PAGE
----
After over 45 years in the business, Larry Sparks continues to demonstrate the consummate singing, guitar playing, and blues-bent interpretations that have confirmed his legend. Backed by the superb fiddling of Ron Stewart and the steadfast Lonesome Ramblers’ Carl Berggren on mandolin and Tyler Mullins on banjo, Almost Home never lets up across a teflon set of airtight traditionalism, covering a range of styles—high-lonesome moaners, fleet-fretted road songs, Mexican gunslinging ballads, and nimble instrumentals. But it’s the performance of the former Clinch Mountain Boy himself that stands out, as Sparks remains at the peak of his powers as one of bluegrass’s sturdiest vocalists and flattop pickers.
Undeniable guitar-mandolin-banjo prodigy Sarah Jarosz caught the bluegrass world’s attention with her 2009 debut, and she cashed in on such explosive stock this year with her sophomore set, Follow Me Down. In doing so, the (still just) 20-year-old Texan is able to explore her expansive influences and to recruit the world’s greatest acoustic players (Béla Fleck, Darrell Scott, Stuart Duncan, Jerry Douglas, and many others) to add impeccable support. Producer Gary Paczosa deserves a note as well for the record’s cozy, aural décor. Jarosz’s hero worship is spot on—the album’s highlights include a Punch Brothers-abetted take on Radiohead’s “The Tourist” and what has to be the single best-ever cover of Bob Dylan’s “Ring Them Bells”. Where Jarosz continues to dazzle, though, is in her evolution as a songwriter, most notably here on the paralyzingly lovely “My Muse”.
4Chris Thile and Michael Daves
In his day job as the leader of the Punch Brothers, Thile does admirable work in blending with that ensemble, sharing the spotlight with his remarkable flankmen. So it’s a special treat to hear Thile in a two-man, mando‘n’guitar-pulling, high-harmonizing face-off, since he is forced to show off at all times, taking a couple of solos on each song. Plus, his duet here with the astonishing guitarist Michael Daves is one dedicated to traditional bluegrass and old-tyme songs. It’s clearly a Monroe Brothers or Skaggs & Rice homage, as all of this material is age-old and the approach is unremittingly reverent. Yet these yayhoos, whose brains function at Mach speed, can’t help but get carried away. Daves, like Thile, plays with incredible velocity and inventiveness, and this session’s shambling, sizzling spirit suggests late nights with a table full of empty bottles and full ashtrays.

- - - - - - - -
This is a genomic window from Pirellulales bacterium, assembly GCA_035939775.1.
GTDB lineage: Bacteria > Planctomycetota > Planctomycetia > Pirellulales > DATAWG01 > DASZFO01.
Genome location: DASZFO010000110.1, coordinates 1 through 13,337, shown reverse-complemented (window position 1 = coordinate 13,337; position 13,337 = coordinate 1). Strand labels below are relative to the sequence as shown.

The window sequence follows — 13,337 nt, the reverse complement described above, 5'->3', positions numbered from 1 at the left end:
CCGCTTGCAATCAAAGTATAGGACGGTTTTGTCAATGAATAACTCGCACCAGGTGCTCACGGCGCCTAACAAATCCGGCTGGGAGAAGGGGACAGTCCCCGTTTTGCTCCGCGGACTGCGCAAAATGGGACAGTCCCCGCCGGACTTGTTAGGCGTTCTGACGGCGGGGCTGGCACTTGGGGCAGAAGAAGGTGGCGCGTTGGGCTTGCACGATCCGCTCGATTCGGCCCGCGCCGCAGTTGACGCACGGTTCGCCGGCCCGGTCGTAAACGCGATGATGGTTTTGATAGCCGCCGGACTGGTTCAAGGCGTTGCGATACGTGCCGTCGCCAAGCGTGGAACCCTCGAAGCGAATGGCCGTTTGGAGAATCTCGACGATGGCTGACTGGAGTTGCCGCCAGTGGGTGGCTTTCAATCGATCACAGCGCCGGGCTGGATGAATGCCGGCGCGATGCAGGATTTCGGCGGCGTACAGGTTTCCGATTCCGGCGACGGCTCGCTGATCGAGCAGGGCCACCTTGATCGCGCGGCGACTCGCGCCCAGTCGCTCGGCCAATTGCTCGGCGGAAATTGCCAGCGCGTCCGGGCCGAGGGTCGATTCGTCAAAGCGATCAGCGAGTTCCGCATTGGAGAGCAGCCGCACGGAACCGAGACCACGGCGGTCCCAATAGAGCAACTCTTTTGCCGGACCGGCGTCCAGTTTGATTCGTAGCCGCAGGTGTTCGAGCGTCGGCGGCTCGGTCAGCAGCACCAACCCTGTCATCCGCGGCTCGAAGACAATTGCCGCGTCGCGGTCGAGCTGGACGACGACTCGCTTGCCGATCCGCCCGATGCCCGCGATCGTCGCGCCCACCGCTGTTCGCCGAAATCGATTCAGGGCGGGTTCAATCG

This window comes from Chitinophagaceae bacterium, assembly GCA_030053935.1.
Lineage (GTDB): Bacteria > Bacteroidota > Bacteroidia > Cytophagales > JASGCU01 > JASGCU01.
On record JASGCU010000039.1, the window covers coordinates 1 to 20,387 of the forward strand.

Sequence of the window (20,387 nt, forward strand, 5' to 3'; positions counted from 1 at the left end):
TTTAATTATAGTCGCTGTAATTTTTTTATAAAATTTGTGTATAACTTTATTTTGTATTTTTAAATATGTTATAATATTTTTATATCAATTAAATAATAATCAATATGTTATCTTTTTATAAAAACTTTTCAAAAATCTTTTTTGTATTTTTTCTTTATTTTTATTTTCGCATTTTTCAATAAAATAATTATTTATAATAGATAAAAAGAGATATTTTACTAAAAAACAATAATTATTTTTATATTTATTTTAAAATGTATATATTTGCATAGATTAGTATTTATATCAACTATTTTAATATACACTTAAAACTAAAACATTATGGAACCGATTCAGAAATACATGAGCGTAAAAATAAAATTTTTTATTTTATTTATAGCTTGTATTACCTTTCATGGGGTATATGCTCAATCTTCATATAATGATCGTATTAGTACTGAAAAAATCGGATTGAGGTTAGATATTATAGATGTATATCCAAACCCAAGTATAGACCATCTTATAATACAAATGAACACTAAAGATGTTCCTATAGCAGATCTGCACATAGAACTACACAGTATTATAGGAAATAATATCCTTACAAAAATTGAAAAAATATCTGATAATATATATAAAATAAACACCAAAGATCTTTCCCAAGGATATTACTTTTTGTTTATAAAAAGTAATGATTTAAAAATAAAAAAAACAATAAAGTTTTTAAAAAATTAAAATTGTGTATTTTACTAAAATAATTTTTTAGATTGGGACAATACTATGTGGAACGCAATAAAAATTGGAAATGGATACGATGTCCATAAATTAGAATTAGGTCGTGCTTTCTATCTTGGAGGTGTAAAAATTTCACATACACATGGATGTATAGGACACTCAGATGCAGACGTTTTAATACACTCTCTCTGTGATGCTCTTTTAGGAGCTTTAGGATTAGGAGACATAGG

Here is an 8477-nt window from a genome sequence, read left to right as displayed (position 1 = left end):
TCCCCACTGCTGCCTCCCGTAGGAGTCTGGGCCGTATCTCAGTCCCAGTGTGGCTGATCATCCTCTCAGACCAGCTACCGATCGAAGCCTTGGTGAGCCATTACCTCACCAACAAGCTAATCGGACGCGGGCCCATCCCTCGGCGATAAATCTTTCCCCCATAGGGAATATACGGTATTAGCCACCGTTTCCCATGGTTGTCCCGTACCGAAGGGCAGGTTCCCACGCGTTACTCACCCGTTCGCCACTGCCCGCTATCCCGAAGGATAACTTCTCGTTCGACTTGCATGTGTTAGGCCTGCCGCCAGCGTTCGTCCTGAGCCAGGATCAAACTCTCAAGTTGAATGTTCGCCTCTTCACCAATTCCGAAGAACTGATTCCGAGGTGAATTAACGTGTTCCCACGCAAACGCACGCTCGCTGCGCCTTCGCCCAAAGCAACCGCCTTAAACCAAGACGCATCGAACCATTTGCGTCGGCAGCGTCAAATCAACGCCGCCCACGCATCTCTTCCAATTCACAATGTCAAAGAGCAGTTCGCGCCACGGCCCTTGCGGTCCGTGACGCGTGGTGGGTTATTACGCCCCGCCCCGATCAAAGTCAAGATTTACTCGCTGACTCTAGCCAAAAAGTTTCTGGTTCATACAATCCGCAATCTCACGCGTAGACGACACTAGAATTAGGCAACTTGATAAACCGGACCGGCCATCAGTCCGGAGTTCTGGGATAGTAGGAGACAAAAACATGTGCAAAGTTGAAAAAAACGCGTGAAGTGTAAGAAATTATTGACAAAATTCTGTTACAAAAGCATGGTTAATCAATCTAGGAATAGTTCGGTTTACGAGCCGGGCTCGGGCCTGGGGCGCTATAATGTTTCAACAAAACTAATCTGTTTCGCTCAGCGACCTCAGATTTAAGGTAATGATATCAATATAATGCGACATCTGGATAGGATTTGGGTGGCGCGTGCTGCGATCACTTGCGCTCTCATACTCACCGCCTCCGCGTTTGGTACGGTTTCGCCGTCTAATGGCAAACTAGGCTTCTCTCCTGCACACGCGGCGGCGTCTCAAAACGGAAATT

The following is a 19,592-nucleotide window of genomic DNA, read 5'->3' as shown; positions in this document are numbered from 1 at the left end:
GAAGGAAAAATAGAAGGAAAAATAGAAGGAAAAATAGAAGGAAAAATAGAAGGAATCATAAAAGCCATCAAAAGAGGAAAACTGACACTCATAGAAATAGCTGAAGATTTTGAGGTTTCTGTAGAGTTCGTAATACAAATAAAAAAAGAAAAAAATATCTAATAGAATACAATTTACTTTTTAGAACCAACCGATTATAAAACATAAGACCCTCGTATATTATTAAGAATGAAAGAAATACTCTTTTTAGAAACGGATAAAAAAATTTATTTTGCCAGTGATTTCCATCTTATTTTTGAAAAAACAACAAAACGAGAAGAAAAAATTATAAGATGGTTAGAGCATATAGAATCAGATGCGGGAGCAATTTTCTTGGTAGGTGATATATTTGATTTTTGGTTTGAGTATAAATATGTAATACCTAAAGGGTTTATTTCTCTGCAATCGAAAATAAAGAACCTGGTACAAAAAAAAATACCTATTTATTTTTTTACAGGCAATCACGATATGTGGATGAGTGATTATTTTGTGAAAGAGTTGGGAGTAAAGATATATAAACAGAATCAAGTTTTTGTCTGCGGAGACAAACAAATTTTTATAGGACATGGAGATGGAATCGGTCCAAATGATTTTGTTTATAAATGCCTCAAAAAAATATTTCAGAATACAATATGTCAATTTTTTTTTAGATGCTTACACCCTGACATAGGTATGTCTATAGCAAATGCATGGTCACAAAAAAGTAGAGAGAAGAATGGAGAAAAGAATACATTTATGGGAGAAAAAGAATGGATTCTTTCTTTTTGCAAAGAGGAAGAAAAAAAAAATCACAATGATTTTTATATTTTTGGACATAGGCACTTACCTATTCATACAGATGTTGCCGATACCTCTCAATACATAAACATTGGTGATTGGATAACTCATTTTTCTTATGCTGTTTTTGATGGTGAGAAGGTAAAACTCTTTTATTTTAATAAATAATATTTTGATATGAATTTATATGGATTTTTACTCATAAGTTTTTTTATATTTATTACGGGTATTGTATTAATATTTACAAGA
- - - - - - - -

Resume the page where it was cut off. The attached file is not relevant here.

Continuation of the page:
This year’s dark-horse award goes to this humdinger of an album from journeyman singer Charlie Sizemore, a graduate of Ralph Stanley’s finishing school back in the ‘70s. The good Doctor even shows up here to cameo on “Red Wicked Wine”, one of 14 new recordings that showcases Sizemore’s robust country vocal and first-rate choice of material. There’s a long list of high points here, but the opening salvo “Down in the Quarter” comes on like a bat out of hell and a cover of John Conlee’s “I Don’t Remember Loving You” is sung and played with natural finesse. While the restraining-order baiting “Ashley Judd” is a clever novelty number, the terrific title cut is the most toe-tappingest bluegrass ditty you’ll hear all year.
2Michael Cleveland and Flamekeeper
Eight of the last ten IBMA Fiddle Player of the Year awards have gone to the amazing Michael Cleveland, and the phenom from Indiana leaves no doubt why on Fired Up, a spit-shined set of expertly-played bluegrass from some of the most solid pickers in the business. If it’s red-hot bluegrass that you like, you’ll have a hard time beating songs like “Dixie Special” and “Going Back to Old Virginia”. These guys can flat bring it with the best of them, and much of Fired Up rewards multiple listens due to the electricity and precision of the instrumentalists. “Goin’ Up Branch Creek” is a hoot, for instance, an old Buddy Spicher fiddle tune given an irresistible barn-dance arrangement here. Cleveland himself remains a showstopper, the kind of gale-force picker that can inspire the best from his fellow players. Unfortunately, all four of Cleveland’s band members left Flamekeeper after this recording; therefore, the chemistry on Fired Up renders the album all the more valuable, as it apparently turned out to be a once-only event.
1The Gibson Brothers
Eric and Leigh Gibson might have, pound-for-pound, the most impeccably fine-sounding traditional bluegrass band on the contemporary scene: On their 10th album, the Brothers have recorded another sterling run of bluegrass songs, imbued with a newfound penchant for deeply felt lyrical wisdom, while paying tribute to both their own family lineage and reflecting on the philosophical preoccupations of the modern man. This combination of traditional sounds and contextual depth is part of what makes Help My Brother so good, and it’s a formula that finds the Gibsons continuing to trump themselves time and again. But the rest of the reason these guys can’t lose is that, quite simply, they sound so great. Eric and Leigh sing bluegrass’ tightest harmony blend, and, instrumentally—Eric on banjo, Leigh on guitar, the terrific Clayton Campbell on fiddle, Joe Walsh (no, not that one) on mandolin, and Mike Barber (who co-produced with the Brothers) on bass—the group plays with unmatched alacrity and taste. For this record, a mix of new originals and obscure covers, the boys bring in top-notch support from Ricky Skaggs, Claire Lynch, and Alison Brown, and their new songs are among their strongest yet, including Leigh’s rousing “Help My Brother”, the contemplative “Want vs. Need” (co-written with Tim O’Brien), and “Dixie”, the prettiest song ever written about Elvis’s first high school sweetheart. All told, Help My Brother did more things more impressively than any other bluegrass record of the year, and, as the Gibson Brothers go, that’s something we’ve learned to expect.